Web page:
Did you guys ever play that weird Japanese videogame Katamari Damacy? It's this sort of puzzle/action game that takes place in a hyper-stylized, cartoonish version of Earth. You play as a tiny little alien prince that travels around the world, rolling up the blocky, pixelated mishmash that litters the many environs of our planet until it becomes this crazy, massive ball of tea cups, bikes, cows, cars, houses, stadiums, monuments, and whatever other inexplicable stuff. Anyway, that game is a lot of fun, and this new video for Flying Lotus' Pattern + Grid World cut "Kill Your Co-Workers" reminds us of the cutesy graphics and playful nonchalance of it, though with a hilariously sinister touch. Read more »
Minnesota-bred rapper, well-regarded freestyle battler, and turntablist Michael Larsen—who wrote and rhymed under the moniker Eyedea, often with his partner-in-crime DJ Abilities, and also made music in the bands Face Candy and Carbon Carousel—was found dead by his mother on Sunday, October 17. Larsen was known best in the hip-hop community for his albums released via the Rhymesayers and Epitaph labels, the most recent record being 2009's By the Throat. Read more »
Tom Ford (a.k.a. Peverelist) and his Punch Drunk label have been solidly representing Bristol's dubstep scene since 2006, but even with an established name and fanbase, he continues to push things forward. "The Hum" b/w "rrrr" single comes out today, and it finds Ford working in tandem with relative newcomer Hyetal. Read more »
Red Bull Music Academy has given us an exclusive stream of their recent Culture Clash contest at London's Roundhouse between Goldie and his Metalheadz crew, Soul Jazz Soundsystem with Oxman, Skream, Benga, Joker, and more. Read more »
Danny Yorke lights up a spliff in his London flat and takes a patient puff before telling me about how he remixed Ikonika, released two artist albums, and is auditioning tracks for his Eye4Eye label's next release. It's been a busy 2010 so far; maybe he deserves a smoke break. But the 30-something producer, better known as Altered Natives, is also calculated, pausing like a chess player contemplating his next move.
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At this point in the game, you can pretty much do whatever you want. We mean at least two things by that. One: As long as you're far enough off most of the world's radar, any sample you nab is pretty much fair game, and no one will give you any guff about it. Two: You can treat those samples in any way you like, and there will most likely be some sub-group of music lovers that'll be into it. Case in point: this rework of '90s R&B duo K-Ci & Jo Jo's "Tell Me it's Real" by hard-to-pin-down bedroom producer Wise Blood. The tunesmith chops a couple hooks from the original song, pitch-shifts some parts, adds a sparse beat and a slow-moving synth melody, goes nuts on the sampler, and voila!—song. Don't get us wrong, we're totally digging "2 the Bitter End," which is taken from a free EP curated by the Heart Music Group. Wise Blood has definitely made something fresh and original out of his arsenal of soulful samples. It's just still a bit crazy that this is what comprises a lot of music these days. It makes us wonder what's next on the horizon. Download the rest of The Tribe EP, which also features songs from Baths, Coolrunnings, and more, here.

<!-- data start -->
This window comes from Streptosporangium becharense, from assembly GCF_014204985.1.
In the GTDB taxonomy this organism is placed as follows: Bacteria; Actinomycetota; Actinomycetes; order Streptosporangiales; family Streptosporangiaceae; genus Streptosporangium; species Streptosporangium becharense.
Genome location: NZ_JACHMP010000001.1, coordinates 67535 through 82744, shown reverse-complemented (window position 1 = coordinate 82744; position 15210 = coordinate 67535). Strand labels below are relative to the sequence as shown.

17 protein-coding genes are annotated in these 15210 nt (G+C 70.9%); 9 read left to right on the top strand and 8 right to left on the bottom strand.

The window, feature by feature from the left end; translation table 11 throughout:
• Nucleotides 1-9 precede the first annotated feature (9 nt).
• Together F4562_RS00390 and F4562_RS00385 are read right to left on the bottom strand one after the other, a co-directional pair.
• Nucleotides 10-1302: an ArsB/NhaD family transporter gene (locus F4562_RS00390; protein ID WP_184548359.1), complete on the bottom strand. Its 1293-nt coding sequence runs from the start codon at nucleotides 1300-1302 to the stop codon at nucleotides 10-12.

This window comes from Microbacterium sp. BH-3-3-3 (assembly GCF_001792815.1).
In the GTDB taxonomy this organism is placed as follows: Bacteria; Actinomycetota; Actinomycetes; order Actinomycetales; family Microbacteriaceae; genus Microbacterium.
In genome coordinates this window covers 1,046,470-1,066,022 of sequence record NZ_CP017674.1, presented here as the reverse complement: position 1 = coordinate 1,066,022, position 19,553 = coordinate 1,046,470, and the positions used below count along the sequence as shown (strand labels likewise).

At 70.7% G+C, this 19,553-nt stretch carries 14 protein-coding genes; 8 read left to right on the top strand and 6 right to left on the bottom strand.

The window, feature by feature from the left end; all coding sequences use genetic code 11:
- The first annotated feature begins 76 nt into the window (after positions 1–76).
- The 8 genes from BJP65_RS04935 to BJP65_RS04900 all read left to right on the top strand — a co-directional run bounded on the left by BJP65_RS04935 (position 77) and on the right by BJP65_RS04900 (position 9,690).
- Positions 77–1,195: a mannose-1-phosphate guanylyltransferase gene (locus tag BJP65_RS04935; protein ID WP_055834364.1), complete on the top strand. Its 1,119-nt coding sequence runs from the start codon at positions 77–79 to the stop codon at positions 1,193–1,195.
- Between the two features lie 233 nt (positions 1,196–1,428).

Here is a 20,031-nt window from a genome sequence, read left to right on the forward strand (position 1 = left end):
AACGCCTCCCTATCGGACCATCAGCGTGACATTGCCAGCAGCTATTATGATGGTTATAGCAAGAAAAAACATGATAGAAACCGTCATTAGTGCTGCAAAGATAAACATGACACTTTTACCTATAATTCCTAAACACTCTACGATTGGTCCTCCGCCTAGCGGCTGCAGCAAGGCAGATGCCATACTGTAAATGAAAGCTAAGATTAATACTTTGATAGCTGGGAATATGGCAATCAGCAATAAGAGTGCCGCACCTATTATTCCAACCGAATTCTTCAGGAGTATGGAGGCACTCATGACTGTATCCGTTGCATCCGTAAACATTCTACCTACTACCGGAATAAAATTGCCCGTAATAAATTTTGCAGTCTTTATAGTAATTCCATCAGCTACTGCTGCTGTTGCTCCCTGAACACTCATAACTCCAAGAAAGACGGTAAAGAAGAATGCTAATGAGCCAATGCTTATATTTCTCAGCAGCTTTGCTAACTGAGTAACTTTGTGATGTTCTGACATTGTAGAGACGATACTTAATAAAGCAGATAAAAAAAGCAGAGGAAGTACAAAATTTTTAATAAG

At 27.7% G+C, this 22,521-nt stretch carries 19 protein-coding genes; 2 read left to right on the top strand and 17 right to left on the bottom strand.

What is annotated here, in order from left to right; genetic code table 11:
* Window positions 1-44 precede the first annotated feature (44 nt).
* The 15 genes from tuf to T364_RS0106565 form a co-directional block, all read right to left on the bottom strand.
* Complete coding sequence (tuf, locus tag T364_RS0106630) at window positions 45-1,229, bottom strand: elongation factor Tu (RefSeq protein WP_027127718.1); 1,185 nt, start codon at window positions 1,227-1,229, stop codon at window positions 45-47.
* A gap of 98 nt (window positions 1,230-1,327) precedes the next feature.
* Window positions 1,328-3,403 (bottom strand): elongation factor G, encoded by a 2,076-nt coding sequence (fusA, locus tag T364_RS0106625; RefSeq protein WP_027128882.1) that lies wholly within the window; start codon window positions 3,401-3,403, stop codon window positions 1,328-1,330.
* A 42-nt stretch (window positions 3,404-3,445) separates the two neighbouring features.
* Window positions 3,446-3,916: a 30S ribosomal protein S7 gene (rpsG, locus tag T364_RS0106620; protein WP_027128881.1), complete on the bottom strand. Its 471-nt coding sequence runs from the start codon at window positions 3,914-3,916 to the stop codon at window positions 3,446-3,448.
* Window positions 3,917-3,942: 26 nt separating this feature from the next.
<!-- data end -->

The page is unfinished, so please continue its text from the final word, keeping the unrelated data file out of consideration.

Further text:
Blonde Redhead is one of those groups that has never received a lot of ink the the pages of XLR8R, but we've often enjoyed the band's quirky art-pop over the years. Last Friday, the trio set off on a lengthy tour with Pantha du Prince (pictured above), and to celebrate, the German techno wiz has delivered this lengthy remix of Blonde Redhead's "Here Sometimes," the original of which appears on the NYC outfit's most recent album, Penny Sparkle. As with many Pantha du Prince efforts, there's nothing over-the-top happening here, just a steady techno pulse, some ghostly melodic whispers, plenty of bells, and a slow build as a wondrous dancefloor cut blossoms over the course of 10-plus minutes. (via FADER)
New Hampshire-based producer and composer Peter James (a.k.a. White Mountains) has supplied us with this moody, blissful track from his upcoming LP, Wilderness. Slow-moving, angelic pads and arps create dense layers of sound which nonetheless allow the scattered percussion and tiny electro drums to peek through during the six-minute track. If James' name for the project and LP are any inclination, much of his inspiration is pulled from the natural world, perhaps not the sounds actually found in nature, but the feeling of satisfaction and calm one can get from the solitude of being alone in a forest or on top of a mountain. So regardless of where you're listening to the track, it might be worth trying to close your eyes and seeing if "Bells" can help you reach that feeling without having to, you know, go outside.
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